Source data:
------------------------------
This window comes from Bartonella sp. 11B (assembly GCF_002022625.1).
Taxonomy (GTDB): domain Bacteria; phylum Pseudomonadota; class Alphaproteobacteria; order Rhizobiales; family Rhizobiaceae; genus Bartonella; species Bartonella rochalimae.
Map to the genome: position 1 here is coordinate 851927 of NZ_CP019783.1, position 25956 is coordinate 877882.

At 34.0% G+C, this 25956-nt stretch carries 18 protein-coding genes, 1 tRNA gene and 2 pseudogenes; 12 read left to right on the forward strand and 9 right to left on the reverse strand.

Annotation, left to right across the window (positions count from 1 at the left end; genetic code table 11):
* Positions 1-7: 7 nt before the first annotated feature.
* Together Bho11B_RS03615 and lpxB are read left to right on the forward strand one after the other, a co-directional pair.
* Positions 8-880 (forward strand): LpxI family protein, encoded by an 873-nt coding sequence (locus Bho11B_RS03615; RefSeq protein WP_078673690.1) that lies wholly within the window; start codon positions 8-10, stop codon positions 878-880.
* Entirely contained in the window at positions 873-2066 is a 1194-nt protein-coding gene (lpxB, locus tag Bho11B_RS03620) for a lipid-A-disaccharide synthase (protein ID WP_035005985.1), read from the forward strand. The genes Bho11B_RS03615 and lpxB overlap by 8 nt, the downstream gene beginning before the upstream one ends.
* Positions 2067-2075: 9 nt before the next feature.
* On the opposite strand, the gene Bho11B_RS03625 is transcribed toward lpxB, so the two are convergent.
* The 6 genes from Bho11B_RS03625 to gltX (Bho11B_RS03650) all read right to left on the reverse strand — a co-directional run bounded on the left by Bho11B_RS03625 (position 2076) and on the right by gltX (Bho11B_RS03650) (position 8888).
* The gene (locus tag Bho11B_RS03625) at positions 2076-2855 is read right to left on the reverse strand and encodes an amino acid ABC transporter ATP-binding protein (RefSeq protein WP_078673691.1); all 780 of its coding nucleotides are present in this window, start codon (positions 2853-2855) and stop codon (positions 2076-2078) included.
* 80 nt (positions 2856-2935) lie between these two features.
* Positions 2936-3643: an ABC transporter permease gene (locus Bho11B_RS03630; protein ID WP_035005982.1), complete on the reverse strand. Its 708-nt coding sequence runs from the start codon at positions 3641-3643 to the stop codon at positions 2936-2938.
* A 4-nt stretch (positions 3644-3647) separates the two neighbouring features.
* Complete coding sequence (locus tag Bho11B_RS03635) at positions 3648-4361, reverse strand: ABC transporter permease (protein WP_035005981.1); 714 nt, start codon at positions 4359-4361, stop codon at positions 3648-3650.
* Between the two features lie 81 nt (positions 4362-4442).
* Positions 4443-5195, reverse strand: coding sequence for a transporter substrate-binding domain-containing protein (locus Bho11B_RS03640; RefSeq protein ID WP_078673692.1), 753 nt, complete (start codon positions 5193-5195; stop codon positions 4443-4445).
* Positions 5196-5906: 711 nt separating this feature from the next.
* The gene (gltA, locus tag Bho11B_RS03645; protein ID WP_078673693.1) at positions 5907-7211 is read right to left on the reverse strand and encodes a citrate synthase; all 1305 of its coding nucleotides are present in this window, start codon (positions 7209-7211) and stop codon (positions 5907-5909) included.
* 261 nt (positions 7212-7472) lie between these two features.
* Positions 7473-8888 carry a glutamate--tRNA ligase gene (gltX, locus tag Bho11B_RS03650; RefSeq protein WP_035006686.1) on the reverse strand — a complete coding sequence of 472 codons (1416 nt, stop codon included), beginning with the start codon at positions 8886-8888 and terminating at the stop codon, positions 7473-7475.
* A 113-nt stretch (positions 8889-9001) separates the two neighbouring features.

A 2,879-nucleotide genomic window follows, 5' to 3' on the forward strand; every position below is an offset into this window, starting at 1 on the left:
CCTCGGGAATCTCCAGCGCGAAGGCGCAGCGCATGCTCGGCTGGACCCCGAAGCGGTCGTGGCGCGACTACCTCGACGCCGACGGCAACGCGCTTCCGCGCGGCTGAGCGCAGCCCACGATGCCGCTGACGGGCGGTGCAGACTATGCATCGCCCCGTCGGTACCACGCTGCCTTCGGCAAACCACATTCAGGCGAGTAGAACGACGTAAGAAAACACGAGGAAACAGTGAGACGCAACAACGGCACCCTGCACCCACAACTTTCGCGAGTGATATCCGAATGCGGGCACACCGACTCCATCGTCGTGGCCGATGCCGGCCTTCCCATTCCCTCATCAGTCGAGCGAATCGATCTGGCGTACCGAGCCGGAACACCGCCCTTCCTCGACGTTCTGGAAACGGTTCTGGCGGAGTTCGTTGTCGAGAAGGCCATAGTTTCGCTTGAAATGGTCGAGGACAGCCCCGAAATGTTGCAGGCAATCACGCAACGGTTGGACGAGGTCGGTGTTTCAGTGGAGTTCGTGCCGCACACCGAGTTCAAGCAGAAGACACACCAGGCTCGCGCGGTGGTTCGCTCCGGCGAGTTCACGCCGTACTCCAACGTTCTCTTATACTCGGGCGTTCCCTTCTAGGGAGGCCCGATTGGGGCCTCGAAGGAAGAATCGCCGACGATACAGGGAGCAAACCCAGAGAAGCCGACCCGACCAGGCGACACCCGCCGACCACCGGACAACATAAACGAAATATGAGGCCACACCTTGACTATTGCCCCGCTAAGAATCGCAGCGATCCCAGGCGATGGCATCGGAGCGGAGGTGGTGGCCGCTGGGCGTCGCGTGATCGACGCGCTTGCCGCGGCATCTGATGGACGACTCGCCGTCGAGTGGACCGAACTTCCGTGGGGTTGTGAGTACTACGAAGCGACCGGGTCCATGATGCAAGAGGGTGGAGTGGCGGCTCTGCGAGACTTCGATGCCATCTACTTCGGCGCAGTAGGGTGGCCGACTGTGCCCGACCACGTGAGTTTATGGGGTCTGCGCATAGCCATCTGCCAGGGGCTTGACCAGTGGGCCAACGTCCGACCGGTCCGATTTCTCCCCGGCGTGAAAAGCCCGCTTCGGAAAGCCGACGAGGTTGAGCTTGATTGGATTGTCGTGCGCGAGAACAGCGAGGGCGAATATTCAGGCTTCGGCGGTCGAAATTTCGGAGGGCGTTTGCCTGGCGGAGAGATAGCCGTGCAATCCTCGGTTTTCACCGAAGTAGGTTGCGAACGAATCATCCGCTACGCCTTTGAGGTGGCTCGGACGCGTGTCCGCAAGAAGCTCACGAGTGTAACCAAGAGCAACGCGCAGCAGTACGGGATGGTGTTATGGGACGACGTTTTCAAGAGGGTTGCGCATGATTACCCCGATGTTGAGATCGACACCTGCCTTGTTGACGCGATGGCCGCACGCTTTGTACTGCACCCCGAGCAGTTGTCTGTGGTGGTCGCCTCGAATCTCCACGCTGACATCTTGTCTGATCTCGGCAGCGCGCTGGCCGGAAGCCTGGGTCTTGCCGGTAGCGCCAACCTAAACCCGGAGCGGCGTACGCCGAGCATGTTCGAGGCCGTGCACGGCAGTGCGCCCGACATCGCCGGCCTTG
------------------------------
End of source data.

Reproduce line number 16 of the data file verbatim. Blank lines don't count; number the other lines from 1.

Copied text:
* A 4-nt stretch (positions 3644-3647) separates the two neighbouring features.